Many people will be affected by cancer in their life. Cancer Research UK estimates that one in two people in the UK born after 1960 will be diagnosed with some form of cancer during their lifetime.

And whether it’s you who's affected or a family member or a friend, it brings about painful emotions that are difficult to process.

Our member Jessica Mitchell, who provides counselling support at Paul’s Cancer Support Centre in London, has helped cancer patients, and those who love or care for them, through every stage of cancer.

Dealing with the shock of a diagnosis

According to Cancer Research UK, every two minutes someone in the UK is diagnosed with cancer. And how people react to the news varies from person to person.

“In general, people are stopped in their tracks,” she says. “All that they were doing goes on hold and they’re plunged into an almost alternative universe with a language and procedures they need and want to understand."

How a person is told really stays with them. Jessica says she's still surprised when she regularly hears stories that people are told when they’re alone, on the phone and without thoughtfulness. "The trauma stays with people," she says.

Carers and family are affected too. "Their world changes and they have to figure out how to be the loved one of someone with cancer."

"Many feelings come up such as wanting to protect the person, grieving themselves but hiding feelings as they think they’re not the one who is having the hard time. They feel they need to be strong.”

Coping with cancer treatment

People can experience many debilitating and distressing side effects during cancer treatment, such as fatigue, nausea, insomnia or hair loss. 

Jessica works with people who are affected in the short and very long term by treatments including surgery. She says: "Some of the effects are better understood than others.

"Clients often talk about treatment that doesn’t feel holistic, so no one health professional looks at all that is going on. They often find great support from their peers."

Living with cancer as a long term condition

As well as the physical effects of living with cancer, people have to cope with the psychological and emotional effects. Carers have to live with the terrible uncertainty too.

“Cancer treatment can take a long time and there are huge ups and downs," says Jessica. “People need enormous resilience to see through months or sometimes years of treatment. In the secondary breast cancer groups I ran, some people had been living with cancer for decades.

“Every area of life can be affected. Relationships often breakdown. Can you even go on holiday, and how long can you leave treatment for? And if you can travel, can you get insurance?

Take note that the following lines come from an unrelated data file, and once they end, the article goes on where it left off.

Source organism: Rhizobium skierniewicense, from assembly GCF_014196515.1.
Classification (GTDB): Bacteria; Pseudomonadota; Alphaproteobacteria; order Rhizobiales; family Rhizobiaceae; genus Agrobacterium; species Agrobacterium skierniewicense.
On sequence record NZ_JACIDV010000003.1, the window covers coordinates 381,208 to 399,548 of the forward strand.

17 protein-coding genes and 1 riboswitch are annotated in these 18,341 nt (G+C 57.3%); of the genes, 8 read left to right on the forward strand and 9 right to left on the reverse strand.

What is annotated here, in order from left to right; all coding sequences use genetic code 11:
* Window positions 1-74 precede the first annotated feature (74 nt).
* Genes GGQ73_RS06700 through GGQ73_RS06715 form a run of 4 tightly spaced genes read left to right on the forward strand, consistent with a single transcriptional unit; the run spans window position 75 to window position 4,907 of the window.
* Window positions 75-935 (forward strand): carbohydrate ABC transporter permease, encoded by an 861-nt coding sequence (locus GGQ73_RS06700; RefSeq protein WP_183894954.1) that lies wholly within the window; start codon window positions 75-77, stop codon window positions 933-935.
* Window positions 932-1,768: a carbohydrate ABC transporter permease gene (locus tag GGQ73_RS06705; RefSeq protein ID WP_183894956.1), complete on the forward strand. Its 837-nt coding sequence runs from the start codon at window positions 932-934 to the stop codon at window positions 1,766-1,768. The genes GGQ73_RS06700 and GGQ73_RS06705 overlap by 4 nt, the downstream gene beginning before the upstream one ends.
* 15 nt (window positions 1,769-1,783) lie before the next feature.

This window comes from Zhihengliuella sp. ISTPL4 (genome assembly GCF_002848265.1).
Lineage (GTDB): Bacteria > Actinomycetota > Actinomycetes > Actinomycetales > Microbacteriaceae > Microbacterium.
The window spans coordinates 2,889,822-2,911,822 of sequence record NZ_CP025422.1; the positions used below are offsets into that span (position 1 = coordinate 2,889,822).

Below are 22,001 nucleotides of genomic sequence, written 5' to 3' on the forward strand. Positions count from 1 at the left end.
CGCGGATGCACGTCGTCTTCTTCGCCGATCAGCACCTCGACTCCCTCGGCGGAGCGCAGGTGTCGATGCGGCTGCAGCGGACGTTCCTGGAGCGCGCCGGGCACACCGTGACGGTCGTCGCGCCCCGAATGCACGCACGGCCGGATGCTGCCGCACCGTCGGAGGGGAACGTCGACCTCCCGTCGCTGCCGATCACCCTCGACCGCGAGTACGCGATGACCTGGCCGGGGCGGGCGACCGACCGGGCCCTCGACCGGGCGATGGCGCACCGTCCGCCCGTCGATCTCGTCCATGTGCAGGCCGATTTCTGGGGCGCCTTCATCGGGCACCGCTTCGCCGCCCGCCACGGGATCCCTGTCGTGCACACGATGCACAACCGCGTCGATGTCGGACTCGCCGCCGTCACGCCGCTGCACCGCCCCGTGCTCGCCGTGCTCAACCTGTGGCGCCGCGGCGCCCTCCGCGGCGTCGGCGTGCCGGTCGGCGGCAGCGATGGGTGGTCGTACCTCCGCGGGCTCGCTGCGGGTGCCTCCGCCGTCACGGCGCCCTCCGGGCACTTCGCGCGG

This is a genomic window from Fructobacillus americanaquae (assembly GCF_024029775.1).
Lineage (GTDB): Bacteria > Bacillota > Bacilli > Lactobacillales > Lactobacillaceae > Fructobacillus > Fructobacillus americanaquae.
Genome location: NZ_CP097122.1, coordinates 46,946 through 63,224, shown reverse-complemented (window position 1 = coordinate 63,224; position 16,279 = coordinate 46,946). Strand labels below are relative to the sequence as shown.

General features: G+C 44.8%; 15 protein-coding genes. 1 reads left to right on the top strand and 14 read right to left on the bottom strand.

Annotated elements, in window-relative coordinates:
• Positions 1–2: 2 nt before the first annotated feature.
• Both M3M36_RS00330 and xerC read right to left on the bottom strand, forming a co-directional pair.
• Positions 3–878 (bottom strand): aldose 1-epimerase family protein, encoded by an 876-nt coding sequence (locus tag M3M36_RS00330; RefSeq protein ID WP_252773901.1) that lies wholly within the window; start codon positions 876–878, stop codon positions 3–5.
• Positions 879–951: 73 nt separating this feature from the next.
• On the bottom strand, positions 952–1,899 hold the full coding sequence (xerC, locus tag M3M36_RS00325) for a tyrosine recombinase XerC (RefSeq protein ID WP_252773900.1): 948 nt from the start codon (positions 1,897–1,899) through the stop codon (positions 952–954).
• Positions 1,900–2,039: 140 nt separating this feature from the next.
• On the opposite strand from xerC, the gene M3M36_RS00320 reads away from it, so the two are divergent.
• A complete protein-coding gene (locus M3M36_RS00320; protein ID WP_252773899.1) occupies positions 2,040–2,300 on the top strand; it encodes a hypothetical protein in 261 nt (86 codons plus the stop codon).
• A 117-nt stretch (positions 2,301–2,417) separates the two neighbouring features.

“And there’s the exhaustion. One woman told me she never thought she’d live this long and was totally exhausted.

"People often bond with others who have similar diagnoses and then they see others die. Bereavement can be intense."

And for those whose cancer is incurable, reactions differ from person to person. “Some people want to live in hope and not talk about the negative while others want to talk about death,” says Jessica.

Life after cancer

Once treatment is finished, people experience a range of emotions. 

“People with cancer can discover inner strength and resilience,” says Jessica. “They learn who and what is important to them and may re-think their lives.”

But they may also live in anxiety of cancer coming back. She adds: "People can develop a different relationship with their bodies - that it’s my body’s fault.

“Many say the hardest time is when they’re told they’re fine and come back in a few months, or when they get signed off active treatment and don’t need to see doctors again. This can be scary as people get used to being monitored.

“Cancer treatment is intensive so it occupies a lot of the mind and when it ends, feelings can come crashing in.”

How counselling can help

Counselling can help you cope better with the journey from the diagnosis, through treatment and afterwards.

It helps you deal with your emotional reaction to a cancer diagnosis, such as fear, anger or anxiety. And it enables you to explore personal issues, family and relationship issues, and difficult conversations such as making a will.

You can have open, honest and confidential conversations about issues that may be too personal or too difficult to talk to family and friends about.

Jessica says: “Sometimes people want to examine and sometimes they want holding. Counselling is a safe space for people to be understood and to talk about how they feel without judgment."

And therapy can help loved ones and carers too. Jessica adds: "Remember that cancer also affects you - don't hold back and fear admitting you need help. Carers often think this isn't about me, I don't need support - but often they do."

If you have any comments or would like to share your story, please email us at